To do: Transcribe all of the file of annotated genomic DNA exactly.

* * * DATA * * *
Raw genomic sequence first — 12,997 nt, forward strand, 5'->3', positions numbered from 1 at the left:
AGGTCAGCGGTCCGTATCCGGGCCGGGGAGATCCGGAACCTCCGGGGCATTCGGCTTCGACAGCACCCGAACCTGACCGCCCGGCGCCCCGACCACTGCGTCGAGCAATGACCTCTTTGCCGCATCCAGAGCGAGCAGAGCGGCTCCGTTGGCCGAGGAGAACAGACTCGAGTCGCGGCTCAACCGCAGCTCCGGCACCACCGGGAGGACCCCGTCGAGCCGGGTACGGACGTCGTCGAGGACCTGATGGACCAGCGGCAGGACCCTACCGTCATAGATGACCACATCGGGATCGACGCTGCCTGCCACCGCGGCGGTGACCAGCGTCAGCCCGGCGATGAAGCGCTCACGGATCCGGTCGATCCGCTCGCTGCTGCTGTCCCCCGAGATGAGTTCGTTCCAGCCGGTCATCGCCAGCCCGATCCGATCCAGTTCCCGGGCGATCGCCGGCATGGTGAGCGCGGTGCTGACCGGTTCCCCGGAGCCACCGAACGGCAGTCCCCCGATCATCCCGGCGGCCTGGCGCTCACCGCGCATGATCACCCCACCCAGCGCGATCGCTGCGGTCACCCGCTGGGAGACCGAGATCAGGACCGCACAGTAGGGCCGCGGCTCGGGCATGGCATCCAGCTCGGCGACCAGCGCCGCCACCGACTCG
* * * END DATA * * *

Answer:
Raw genomic sequence first — 12,997 nt, forward strand, 5'->3', positions numbered from 1 at the left:
AGGTCAGCGGTCCGTATCCGGGCCGGGGAGATCCGGAACCTCCGGGGCATTCGGCTTCGACAGCACCCGAACCTGACCGCCCGGCGCCCCGACCACTGCGTCGAGCAATGACCTCTTTGCCGCATCCAGAGCGAGCAGAGCGGCTCCGTTGGCCGAGGAGAACAGACTCGAGTCGCGGCTCAACCGCAGCTCCGGCACCACCGGGAGGACCCCGTCGAGCCGGGTACGGACGTCGTCGAGGACCTGATGGACCAGCGGCAGGACCCTACCGTCATAGATGACCACATCGGGATCGACGCTGCCTGCCACCGCGGCGGTGACCAGCGTCAGCCCGGCGATGAAGCGCTCACGGATCCGGTCGATCCGCTCGCTGCTGCTGTCCCCCGAGATGAGTTCGTTCCAGCCGGTCATCGCCAGCCCGATCCGATCCAGTTCCCGGGCGATCGCCGGCATGGTGAGCGCGGTGCTGACCGGTTCCCCGGAGCCACCGAACGGCAGTCCCCCGATCATCCCGGCGGCCTGGCGCTCACCGCGCATGATCACCCCACCCAGCGCGATCGCTGCGGTCACCCGCTGGGAGACCGAGATCAGGACCGCACAGTAGGGCCGCGGCTCGGGCATGGCATCCAGCTCGGCGACCAGCGCCGCCACCGACTCG